Restoring the ability to walk is a key step toward independence
Restoring the ability to walk is a key step toward independence

Caregiver Mike Kotch

My wife, Lynne, suffered a basilar artery aneurysm rupture in 1999. The aneurism was six centimeters in the y-shaped junction of arteries in the middle of her brain, leading to the brain stem. She suffered sever cranial nerve damage and brain stem compression leaving her with many problems including: ataxia, truncal weakness, right facial droop, dysarthria, dysphonia, dysphagia requiring gastrostomy feedings, and lower extremity weakness. It is important to use these medical terms when discussing the situation because they make doctors and insurance people pay attention to you, and believe you know what you are talking about. When Lynne first came home from the hospital, she had a ventilator, a tracheotomy tube, and a feeding tube, and she needed at least two people to assist her in and out of her wheel chair. At the time, we had two small children, and I was busy running my own machine shop, M.E.K. Machines, which specializes in manufacturing metal parts for industrial cooking and pump companies. We had very active and busy lives, and this incident forever changed our family.

Lynne’s balance was affected, and this made it difficult to use a regular walker because someone had to support her at all times. She tended to fall – usually backwards and to the left. I knew how to keep her upright by pushing her forward and to the right, but this was due to experience. Lynne’s inner ear and balance on the right side no longer functioned. She still has a sensation of falling, but it doesn’t kick in until it is too late. Once on the ground, Lynne could not crawl, get to her hands and knees, or pull herself up alone. Exercising was a problem using the walker.

With the help of Pseudoephedrine and later Redlin, strong decongestants and stimulants, Lynne was able to breath without the tracheotomy, and she achieved more control in her arm and leg movements. In 2002, Lynne suffered a setback and was readmitted to the hospital because of aspiration pneumonia that resulted in dehydration. I was worried that without exercise, Lynne would continue to loose strength and her situation would worsen. It was then that I heard about Eli Razon’s Up n’ Go device. Eli personally helped Lynne and her therapists learn to use the Up n’ Go, and within three weeks of working with the device, Lynne was able to crawl and pull herself up to the couch with supervision. Her strength was retuning, and with it her independence and confidence.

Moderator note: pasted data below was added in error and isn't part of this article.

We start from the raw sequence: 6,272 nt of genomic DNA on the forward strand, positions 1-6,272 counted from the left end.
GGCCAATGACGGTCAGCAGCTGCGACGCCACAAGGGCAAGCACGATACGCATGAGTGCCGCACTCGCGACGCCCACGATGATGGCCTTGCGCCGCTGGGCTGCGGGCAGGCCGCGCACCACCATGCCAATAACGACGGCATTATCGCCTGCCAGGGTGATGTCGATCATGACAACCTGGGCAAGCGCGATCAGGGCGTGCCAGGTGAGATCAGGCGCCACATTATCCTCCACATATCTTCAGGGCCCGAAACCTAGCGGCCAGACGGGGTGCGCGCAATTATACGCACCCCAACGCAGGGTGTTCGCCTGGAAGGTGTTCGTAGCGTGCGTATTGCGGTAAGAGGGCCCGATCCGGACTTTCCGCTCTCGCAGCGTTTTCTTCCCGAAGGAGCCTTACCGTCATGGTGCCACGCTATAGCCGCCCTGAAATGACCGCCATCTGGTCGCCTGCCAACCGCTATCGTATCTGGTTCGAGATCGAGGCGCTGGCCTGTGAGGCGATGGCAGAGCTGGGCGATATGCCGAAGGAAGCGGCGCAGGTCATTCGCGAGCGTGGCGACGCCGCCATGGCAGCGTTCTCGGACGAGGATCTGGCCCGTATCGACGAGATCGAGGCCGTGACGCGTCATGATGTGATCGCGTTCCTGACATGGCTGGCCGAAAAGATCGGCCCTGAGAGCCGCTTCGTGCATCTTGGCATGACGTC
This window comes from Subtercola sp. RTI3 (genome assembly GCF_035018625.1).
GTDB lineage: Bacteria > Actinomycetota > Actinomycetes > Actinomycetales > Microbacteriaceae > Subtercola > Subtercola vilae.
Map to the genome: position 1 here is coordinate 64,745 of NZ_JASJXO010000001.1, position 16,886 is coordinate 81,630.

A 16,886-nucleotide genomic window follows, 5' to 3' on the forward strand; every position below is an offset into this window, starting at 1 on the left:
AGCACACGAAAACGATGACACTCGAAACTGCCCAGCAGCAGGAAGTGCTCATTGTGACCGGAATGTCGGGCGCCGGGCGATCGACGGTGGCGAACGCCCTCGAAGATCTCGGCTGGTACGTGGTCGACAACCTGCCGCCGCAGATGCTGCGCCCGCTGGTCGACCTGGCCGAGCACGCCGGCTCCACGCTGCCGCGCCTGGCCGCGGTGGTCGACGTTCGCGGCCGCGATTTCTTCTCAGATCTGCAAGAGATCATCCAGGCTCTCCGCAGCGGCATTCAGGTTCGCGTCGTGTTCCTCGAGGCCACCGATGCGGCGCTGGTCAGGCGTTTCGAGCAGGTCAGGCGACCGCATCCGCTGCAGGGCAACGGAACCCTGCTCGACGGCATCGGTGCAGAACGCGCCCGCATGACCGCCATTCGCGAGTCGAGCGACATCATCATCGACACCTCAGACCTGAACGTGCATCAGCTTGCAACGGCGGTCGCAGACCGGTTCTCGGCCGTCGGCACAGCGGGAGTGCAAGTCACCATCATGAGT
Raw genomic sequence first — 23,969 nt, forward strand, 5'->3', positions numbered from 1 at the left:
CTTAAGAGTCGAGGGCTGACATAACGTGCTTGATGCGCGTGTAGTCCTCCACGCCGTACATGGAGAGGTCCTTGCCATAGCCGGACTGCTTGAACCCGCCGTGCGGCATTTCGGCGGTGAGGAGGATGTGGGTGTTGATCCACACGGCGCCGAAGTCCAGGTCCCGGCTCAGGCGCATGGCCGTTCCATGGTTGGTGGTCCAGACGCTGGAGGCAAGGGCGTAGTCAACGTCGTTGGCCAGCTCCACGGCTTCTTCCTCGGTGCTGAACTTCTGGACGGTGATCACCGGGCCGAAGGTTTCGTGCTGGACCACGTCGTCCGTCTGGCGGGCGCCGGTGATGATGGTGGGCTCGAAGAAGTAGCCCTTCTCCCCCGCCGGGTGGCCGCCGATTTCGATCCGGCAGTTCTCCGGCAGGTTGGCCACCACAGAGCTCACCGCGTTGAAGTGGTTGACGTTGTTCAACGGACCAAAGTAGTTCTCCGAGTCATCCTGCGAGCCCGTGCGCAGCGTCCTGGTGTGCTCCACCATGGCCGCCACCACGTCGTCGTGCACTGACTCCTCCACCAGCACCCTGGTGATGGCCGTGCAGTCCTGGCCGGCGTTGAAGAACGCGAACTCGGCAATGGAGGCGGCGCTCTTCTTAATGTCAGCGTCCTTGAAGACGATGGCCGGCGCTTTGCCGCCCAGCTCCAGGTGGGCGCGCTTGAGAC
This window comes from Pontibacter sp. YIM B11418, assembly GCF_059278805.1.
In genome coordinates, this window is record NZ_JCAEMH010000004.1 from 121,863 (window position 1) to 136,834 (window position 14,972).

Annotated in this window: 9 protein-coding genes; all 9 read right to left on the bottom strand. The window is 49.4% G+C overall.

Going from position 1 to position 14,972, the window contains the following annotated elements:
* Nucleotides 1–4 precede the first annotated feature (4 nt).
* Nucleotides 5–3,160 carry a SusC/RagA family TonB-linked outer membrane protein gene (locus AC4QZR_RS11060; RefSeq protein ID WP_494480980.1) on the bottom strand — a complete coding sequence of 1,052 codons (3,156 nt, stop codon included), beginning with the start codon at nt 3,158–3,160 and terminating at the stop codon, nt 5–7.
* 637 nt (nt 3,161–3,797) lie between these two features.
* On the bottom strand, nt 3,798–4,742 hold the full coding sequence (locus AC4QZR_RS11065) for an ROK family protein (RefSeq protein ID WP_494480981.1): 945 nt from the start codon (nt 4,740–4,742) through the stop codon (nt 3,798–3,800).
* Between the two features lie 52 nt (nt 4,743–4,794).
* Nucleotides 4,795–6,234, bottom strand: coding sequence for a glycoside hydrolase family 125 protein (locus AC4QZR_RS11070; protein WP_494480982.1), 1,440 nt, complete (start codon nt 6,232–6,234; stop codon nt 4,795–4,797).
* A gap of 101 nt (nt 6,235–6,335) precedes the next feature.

From 2004 to 2005, Lynne worked with a physical therapist every day for up to 4 hours a day using the Up n’ Go. She became strong enough that our 11 year old daughter could help her from the floor to the wheelchair. She could pull herself upright from the bathroom floor by using the grab bar. Even though she is still a wheelchair bound person, she can now stand up by the sink or get something from an overhead cabinet with the aid of the Up n’ Go. She also works with a speech therapist while in the Up n’ Go because it allows for easier breathing. Lynne has not lost her intelligence, but she has to work on her speech because she slurs her words, making her seem brain damaged. The Up n’ Go really improves her speech progress.

Lynne loves the device. She feels much safer. Even if she begins to fall, she goes down much slower, and someone who is as far away as four steps can get to her before she goes down. Lynne loves to get into the device and walk around. She would use it three or four times a day if she could. If Lynne does not use the device as frequently, her strength quickly lessens, and she has much more difficulty transferring herself to and from the wheelchair. In addition, she falls much more often, almost once a day. Lynne’s temperature tends to drop, leading to her problems with pneumonia if she does not exercise regularly.

Right now Lynne’s exercise routine is to spend an hour at a time in the Up n’ Go four times a week. She would like to spend three or four hours in it seven days a week, but without the help of a therapist and with my busy schedule, this is not currently possible. She spends at least 45 minutes walking in the Up n’ Go around the house, making a 100 foot circuit four or five times. She then does exercises going down on one knee, squatting, and pushing back up. Then she goes down to both knees, and pushes herself back to a standing position. She works in a standing position with dumb bells to strengthen her upper body. While using the Up n’ Go, Lynne’s gait pattern is much better, and she does not click her heels together. Her balance improves, and she is able to exercise isolated body parts.

The real value of the Up n’ Go is the ability to exercise and strengthen all parts of a wheelchair bound person’s body. If the Up n’ Go is used to exercise, patients will significantly lower their susceptibility to disease, decreasing their hospital experiences.

This is the greatest device ever invented! It could be a major benefit to insurance companies.


Mike Kotch
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